What first gave you the idea to contemplate a self build project?
We have always had a keen interest in property, but having lived in a heavily beamed 400 year old thatched cottage with it’s inherent problems & then a Potton Heritage house which was lovely, but not unique nor oak framed, we began some 10 years ago to formulate the idea of building an oak framed house to our own design with a traditional exterior, which totally belied a contemporary, light interior within.
How long did it take you to find your building plot? Was it easy or was it difficult?
It took around 3 years to find the plot because we had a fairly strict set of criteria as we were looking for somewhere to build which would be our long term home e.g. large enough plot, attractive village, on a no through road, south facing garden, overlooking countryside & commutable travelling distance for my husband Chris for work!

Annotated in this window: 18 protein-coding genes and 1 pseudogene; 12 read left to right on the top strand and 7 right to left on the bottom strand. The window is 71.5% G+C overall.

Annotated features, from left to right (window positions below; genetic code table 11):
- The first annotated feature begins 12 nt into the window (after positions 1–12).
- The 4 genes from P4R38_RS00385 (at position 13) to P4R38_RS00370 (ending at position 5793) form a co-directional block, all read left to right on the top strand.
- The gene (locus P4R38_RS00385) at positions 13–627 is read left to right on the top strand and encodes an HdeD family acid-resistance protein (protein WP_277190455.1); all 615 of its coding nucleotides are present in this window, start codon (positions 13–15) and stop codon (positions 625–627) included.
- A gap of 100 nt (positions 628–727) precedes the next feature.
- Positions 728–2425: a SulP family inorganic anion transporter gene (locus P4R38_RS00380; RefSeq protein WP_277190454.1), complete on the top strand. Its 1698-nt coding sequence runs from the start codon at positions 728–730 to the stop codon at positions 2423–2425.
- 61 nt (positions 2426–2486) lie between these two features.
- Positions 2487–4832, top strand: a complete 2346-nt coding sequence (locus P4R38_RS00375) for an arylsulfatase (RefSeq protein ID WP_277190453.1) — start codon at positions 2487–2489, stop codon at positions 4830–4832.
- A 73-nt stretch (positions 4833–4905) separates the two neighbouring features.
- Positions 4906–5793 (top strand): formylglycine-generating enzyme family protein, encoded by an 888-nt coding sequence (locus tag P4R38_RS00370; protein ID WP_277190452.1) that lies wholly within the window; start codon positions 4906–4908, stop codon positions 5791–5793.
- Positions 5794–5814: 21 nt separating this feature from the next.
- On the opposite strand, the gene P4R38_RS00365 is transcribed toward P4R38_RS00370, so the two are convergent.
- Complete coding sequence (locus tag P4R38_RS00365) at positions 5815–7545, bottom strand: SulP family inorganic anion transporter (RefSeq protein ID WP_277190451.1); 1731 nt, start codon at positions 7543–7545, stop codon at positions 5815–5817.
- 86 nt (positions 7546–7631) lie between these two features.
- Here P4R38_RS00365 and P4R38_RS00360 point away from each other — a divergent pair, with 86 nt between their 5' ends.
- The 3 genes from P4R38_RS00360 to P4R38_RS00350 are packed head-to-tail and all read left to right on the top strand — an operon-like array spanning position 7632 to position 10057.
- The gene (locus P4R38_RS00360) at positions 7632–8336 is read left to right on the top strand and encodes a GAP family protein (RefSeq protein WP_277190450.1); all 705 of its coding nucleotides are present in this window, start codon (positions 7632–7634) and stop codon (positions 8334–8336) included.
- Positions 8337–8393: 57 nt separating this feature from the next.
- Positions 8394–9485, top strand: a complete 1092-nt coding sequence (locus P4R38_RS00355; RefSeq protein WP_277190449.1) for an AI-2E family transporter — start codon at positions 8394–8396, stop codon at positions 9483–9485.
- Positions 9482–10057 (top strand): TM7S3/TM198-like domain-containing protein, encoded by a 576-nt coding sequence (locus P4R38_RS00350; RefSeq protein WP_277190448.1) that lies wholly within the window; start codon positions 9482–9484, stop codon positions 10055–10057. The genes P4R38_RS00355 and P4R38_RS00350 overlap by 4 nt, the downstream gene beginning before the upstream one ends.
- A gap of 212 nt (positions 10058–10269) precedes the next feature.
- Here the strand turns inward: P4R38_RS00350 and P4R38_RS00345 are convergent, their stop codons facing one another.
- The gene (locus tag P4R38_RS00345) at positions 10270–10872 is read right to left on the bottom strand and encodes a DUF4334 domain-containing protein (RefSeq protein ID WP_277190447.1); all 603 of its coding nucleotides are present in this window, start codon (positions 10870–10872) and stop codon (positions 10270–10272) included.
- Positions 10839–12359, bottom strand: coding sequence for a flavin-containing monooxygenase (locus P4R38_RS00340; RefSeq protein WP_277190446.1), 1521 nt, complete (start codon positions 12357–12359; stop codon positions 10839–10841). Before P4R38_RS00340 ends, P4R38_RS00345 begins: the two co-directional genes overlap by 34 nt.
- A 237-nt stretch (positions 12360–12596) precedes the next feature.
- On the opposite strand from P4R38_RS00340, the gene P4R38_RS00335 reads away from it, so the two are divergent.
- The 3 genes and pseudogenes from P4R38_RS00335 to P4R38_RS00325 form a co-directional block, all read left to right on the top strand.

Once you had found your building plot how did you decide on what style of house to build?
We had always envisaged building a house that looked traditional but the plot was in a Conservation Area & having discussed this with Pete Tonks our Architectural Designer & the council planning department, it confirmed that a traditional looking design was more likely to gain planning approval.
The 0.4 acre plot originally had a rather unattractive 1970’s house on it, & the site had planning permission to demolish the existing house & to build 2 detached houses, but only half of the site was for sale as the owners were planning to self build on the the other half . Later however they decided not to build & offered us the whole site, which gave us the opportunity to go back to the drawing board to change the plot split & subsequent design of both houses.